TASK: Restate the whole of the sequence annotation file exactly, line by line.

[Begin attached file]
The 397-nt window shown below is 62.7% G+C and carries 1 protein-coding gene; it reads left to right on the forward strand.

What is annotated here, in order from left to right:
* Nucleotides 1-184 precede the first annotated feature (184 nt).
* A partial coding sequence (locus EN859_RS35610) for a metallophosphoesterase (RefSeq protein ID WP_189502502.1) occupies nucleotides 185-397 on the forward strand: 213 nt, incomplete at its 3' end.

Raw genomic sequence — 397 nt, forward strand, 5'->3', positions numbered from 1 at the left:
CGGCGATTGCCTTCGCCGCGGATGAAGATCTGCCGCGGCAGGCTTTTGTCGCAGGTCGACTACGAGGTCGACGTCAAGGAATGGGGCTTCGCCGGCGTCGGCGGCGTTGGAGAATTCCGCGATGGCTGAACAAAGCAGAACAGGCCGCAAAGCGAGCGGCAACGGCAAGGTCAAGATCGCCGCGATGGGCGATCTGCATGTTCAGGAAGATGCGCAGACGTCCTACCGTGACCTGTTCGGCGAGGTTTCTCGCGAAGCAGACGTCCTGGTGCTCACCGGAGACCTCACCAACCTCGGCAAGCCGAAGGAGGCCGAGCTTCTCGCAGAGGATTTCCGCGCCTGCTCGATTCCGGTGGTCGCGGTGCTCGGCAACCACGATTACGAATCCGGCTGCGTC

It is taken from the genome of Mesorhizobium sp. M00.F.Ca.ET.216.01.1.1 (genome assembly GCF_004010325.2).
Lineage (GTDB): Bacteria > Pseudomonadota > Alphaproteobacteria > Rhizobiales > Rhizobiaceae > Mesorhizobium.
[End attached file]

The 397-nt window shown below is 62.7% G+C and carries 1 protein-coding gene; it reads left to right on the forward strand.

What is annotated here, in order from left to right:
* Nucleotides 1-184 precede the first annotated feature (184 nt).
* A partial coding sequence (locus EN859_RS35610) for a metallophosphoesterase (RefSeq protein ID WP_189502502.1) occupies nucleotides 185-397 on the forward strand: 213 nt, incomplete at its 3' end.

Raw genomic sequence — 397 nt, forward strand, 5'->3', positions numbered from 1 at the left:
CGGCGATTGCCTTCGCCGCGGATGAAGATCTGCCGCGGCAGGCTTTTGTCGCAGGTCGACTACGAGGTCGACGTCAAGGAATGGGGCTTCGCCGGCGTCGGCGGCGTTGGAGAATTCCGCGATGGCTGAACAAAGCAGAACAGGCCGCAAAGCGAGCGGCAACGGCAAGGTCAAGATCGCCGCGATGGGCGATCTGCATGTTCAGGAAGATGCGCAGACGTCCTACCGTGACCTGTTCGGCGAGGTTTCTCGCGAAGCAGACGTCCTGGTGCTCACCGGAGACCTCACCAACCTCGGCAAGCCGAAGGAGGCCGAGCTTCTCGCAGAGGATTTCCGCGCCTGCTCGATTCCGGTGGTCGCGGTGCTCGGCAACCACGATTACGAATCCGGCTGCGTC

It is taken from the genome of Mesorhizobium sp. M00.F.Ca.ET.216.01.1.1 (genome assembly GCF_004010325.2).
Lineage (GTDB): Bacteria > Pseudomonadota > Alphaproteobacteria > Rhizobiales > Rhizobiaceae > Mesorhizobium.